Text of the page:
Managing the return to work interview after an employee’s mental health illness.

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Following on in our series about the return to work interview, we focus this week on strategies to manage the process, following the absence of an employee with mental health illness. 

In many ways, this can be more of a challenge to management and HR than any other return to work interview. The improved attitude to mental health care over the last few years has certainly helped bring these issues to the table, yet there is still work to be done to reduce the stigma about mental health and keep up the communication at all levels. Source. This can create a challenging in encouraging an employee open up about what help they need and should be handled with sensitivity and care. 

The aim of the return to work interview in this instance is to create an honest and open dialogue that will lead to a system of support and understanding between employers and employees. The first step is often the hardest, but by reaching out to the employee on a regular basis during their time off, it should be a natural progression to discuss how the business might facilitate a return to work that ‘works’ for them. 

When they are ready, you might hold the return to work interview in an informal yet private location or they may be happy to come into the workplace. 

The first thing to discuss is confidentiality, this is one of the biggest concerns employees have about disclosure during and after a mental health illness. How it is handled is entirely at the discretion of the employee, they may like colleagues to be informed on their behalf, they might prefer totally confidentiality or be happy to share the story themselves. There is no right or wrong and the WRAP is the perfect tool to assess this….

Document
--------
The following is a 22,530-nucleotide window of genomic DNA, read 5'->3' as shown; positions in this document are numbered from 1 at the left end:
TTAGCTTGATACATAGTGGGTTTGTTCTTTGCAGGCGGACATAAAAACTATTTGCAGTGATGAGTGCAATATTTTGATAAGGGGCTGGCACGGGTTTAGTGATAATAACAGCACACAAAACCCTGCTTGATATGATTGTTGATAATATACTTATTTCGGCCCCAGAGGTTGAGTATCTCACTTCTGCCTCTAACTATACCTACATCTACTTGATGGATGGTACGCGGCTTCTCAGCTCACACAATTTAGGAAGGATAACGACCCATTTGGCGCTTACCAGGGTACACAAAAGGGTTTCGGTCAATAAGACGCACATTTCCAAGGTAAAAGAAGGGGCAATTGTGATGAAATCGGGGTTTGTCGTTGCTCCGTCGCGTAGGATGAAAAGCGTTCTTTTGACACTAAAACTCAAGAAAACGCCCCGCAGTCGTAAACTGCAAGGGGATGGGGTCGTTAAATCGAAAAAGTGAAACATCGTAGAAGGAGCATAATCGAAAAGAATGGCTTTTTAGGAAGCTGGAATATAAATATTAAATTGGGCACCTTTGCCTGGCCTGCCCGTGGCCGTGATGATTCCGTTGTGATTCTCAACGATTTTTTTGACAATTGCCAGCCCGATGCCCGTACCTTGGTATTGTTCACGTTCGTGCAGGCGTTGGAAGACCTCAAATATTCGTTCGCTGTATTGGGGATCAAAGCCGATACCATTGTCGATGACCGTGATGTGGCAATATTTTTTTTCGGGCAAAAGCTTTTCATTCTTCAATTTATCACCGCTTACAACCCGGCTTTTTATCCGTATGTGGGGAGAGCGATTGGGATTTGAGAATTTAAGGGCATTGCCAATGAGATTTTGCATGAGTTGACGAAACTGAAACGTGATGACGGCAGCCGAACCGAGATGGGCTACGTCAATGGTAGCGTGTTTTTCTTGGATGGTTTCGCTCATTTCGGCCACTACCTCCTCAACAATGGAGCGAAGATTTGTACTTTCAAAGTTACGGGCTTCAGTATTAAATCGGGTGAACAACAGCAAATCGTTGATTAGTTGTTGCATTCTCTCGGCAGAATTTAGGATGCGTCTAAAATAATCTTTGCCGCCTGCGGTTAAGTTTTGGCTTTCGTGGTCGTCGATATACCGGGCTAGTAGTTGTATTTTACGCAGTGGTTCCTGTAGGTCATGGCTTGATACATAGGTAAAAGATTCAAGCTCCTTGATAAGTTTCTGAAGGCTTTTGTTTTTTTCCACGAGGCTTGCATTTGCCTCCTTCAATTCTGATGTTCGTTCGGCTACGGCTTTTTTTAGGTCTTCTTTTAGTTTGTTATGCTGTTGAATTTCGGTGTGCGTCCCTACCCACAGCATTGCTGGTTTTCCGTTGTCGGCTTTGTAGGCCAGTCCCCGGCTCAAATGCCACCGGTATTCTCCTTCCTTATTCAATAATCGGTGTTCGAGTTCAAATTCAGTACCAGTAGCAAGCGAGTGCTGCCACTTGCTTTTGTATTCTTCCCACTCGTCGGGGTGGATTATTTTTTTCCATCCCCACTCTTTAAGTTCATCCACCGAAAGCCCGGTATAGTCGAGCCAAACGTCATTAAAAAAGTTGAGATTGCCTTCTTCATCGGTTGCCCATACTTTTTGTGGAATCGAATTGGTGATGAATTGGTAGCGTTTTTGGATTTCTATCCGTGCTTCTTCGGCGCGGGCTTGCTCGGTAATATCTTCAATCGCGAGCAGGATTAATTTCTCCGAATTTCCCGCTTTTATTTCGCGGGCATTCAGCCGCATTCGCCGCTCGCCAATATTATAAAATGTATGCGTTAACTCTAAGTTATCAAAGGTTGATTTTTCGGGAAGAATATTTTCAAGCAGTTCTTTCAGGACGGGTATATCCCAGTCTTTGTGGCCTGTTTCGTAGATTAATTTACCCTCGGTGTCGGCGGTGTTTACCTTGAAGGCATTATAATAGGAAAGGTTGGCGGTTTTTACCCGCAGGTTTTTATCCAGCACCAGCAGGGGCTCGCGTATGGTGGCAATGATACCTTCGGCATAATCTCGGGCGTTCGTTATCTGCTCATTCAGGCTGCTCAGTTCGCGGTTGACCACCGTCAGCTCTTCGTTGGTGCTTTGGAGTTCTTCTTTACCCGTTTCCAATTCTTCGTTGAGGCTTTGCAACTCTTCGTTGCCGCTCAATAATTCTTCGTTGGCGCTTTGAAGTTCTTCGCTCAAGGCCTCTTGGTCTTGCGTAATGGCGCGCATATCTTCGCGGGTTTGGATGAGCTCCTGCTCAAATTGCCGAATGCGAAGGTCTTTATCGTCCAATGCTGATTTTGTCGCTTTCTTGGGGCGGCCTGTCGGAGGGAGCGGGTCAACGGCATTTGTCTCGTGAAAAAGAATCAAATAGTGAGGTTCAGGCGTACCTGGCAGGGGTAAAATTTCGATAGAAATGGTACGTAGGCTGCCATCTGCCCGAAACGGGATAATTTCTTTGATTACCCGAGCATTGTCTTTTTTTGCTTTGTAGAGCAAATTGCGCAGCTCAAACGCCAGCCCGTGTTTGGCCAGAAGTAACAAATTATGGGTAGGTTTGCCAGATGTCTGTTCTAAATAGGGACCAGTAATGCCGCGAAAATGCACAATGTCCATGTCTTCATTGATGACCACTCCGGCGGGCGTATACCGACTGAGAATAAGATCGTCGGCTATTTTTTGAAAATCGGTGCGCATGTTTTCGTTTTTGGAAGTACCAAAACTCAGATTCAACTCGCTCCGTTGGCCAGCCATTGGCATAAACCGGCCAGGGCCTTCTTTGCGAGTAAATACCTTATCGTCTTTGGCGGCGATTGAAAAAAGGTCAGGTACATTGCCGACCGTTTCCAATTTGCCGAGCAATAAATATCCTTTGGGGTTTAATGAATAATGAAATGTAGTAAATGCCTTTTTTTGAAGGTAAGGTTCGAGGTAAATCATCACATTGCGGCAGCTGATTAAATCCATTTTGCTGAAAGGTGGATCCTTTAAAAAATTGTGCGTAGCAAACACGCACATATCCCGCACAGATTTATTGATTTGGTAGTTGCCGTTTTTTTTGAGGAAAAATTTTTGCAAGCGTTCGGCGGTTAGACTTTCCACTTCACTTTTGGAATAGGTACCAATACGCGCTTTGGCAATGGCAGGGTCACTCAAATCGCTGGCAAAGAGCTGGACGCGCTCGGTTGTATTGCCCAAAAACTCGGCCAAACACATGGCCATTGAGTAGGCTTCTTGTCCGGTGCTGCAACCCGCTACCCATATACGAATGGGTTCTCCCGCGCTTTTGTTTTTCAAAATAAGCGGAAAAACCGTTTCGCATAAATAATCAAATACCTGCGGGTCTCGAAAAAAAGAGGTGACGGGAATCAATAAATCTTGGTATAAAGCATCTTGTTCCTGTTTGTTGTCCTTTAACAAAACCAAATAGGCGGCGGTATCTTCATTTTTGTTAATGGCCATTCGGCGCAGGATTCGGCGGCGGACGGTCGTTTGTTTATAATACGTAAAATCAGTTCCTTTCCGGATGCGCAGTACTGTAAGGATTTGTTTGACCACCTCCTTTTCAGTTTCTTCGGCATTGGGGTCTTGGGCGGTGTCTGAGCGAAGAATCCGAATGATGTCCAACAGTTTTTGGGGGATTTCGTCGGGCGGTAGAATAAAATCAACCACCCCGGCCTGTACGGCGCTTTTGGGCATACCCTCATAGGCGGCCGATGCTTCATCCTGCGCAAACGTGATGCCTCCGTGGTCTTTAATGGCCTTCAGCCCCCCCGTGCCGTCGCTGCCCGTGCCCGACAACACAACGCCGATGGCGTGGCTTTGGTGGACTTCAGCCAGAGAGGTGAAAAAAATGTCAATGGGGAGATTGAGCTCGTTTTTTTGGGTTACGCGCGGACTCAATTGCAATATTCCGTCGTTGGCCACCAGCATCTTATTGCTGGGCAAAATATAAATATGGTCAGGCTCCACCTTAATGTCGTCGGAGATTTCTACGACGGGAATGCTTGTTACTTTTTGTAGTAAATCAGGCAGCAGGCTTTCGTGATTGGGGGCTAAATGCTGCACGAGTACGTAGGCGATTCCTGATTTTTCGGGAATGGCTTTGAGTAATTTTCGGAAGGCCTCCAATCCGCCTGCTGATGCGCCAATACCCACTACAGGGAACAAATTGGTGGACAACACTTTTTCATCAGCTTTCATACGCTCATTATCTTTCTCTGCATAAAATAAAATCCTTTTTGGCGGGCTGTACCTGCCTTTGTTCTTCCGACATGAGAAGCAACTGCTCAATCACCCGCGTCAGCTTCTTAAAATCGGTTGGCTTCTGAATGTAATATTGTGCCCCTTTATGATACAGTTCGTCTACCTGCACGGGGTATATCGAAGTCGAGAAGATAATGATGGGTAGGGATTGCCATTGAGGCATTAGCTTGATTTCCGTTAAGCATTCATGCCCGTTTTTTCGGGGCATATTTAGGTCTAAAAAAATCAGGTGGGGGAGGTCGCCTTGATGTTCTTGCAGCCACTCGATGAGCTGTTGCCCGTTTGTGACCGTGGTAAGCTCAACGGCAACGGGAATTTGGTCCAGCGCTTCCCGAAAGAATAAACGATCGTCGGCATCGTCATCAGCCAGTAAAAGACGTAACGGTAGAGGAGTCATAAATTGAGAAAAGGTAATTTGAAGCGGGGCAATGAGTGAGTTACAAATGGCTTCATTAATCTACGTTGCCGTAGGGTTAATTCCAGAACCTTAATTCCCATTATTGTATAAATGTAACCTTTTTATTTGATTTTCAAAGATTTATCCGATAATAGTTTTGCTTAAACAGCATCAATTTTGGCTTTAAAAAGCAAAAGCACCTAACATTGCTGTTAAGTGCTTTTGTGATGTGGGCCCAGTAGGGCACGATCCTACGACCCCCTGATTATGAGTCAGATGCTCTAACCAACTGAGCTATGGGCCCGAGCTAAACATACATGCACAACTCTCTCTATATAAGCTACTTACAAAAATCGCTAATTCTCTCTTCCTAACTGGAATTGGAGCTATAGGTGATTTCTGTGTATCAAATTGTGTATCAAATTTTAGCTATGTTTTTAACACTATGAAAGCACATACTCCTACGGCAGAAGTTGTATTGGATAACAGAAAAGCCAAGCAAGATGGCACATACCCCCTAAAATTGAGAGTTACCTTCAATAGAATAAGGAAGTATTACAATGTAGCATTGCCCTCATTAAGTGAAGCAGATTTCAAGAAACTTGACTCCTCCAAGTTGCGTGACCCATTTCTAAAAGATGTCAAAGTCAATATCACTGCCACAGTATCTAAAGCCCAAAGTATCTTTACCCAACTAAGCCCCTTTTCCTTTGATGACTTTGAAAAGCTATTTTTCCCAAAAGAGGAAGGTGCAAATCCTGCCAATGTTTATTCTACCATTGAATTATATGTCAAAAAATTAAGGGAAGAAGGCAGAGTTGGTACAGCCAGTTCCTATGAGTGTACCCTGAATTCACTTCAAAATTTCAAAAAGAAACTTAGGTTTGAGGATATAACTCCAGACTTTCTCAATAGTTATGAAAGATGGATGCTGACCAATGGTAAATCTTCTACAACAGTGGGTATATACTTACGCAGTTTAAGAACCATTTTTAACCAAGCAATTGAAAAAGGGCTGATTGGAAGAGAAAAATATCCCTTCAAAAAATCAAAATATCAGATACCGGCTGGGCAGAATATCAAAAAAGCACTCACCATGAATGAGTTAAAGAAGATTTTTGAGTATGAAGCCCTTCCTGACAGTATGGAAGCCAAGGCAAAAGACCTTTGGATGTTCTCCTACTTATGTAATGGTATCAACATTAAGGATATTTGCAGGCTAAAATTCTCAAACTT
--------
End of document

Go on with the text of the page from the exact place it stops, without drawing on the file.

This brings us neatly on to what is arguably the most important tool in a managers’ return to work kit, the WRAP ‘Wellness, Recovery, Action Plan’. This positive collaborative management tool is an informal contract between the employee and employer that details the support the employee needs to enable them to recover and stay in work and what the employer will do to facilitate that. 

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No two experiences of mental health illness are the same and the WRAP enables a person centred approach. This not only opens up the conversation but also gives the person control over their recovery and helps them feel confident that they will receive the support they need.  It might include questions such as ‘Can you describe any of your triggers for mental ill health and early warning signs that we might notice’, or ‘If your health deteriorates, or we feel we have noticed early warning signs of distress, what should we do? Who can we contact?’.

There might be points on the WRAP that a manager will consequently need to monitor, such as that the person isn’t working too many long hours, that they are taking their lunch break or supporting with a flexible approach to hours and workload. This will be an evolving process and used as a basis for ongoing discussion, the WRAP can be continually amended as the employee settles back into work and wellbeing. 

There is a good template on page 25 of the guide: ‘Managing and supporting mental health at work: disclosure tools for managers’ on the cipd website.

The final important point that a line manager handling a return to work interview should be aware of, is their ‘frame of reference’. This is the unique set of values and judgements that we all hold that affect the way we see the world and the people in it.  It affects every decision we make. For a return to work interview, a manager should leave their own ‘frame of reference’ at the door and try and see the situation from the employees perspective. This will enable them to truly listen and respond to the needs of the person in the room, without any preconceived outcome or solution in mind. 

For further information https://mhfaengland.org or https://www.mind.org.uk

Do you use WRAP in your workplace?  How have you found it as a management tool in terms of your employees’ responsiveness to it, after a period of absence with mental ill health? 

10 tips for managing the return to work interview after an employee has been off with stress.

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According to the Health and Safety Executive, in 2016, 37% of all cases of work-related ill health were due to stress (and related issues of anxiety or depression). Each case resulted in an average 24 working days lost, the implication of which can have a huge effect on any business, large or small. 

High staff turnover is expensive, so it makes business sense to reduce the chances of employees leaving as a result of work-related stress.  The key to preventing an employee leaving is often good communication and understanding their issues and frustration.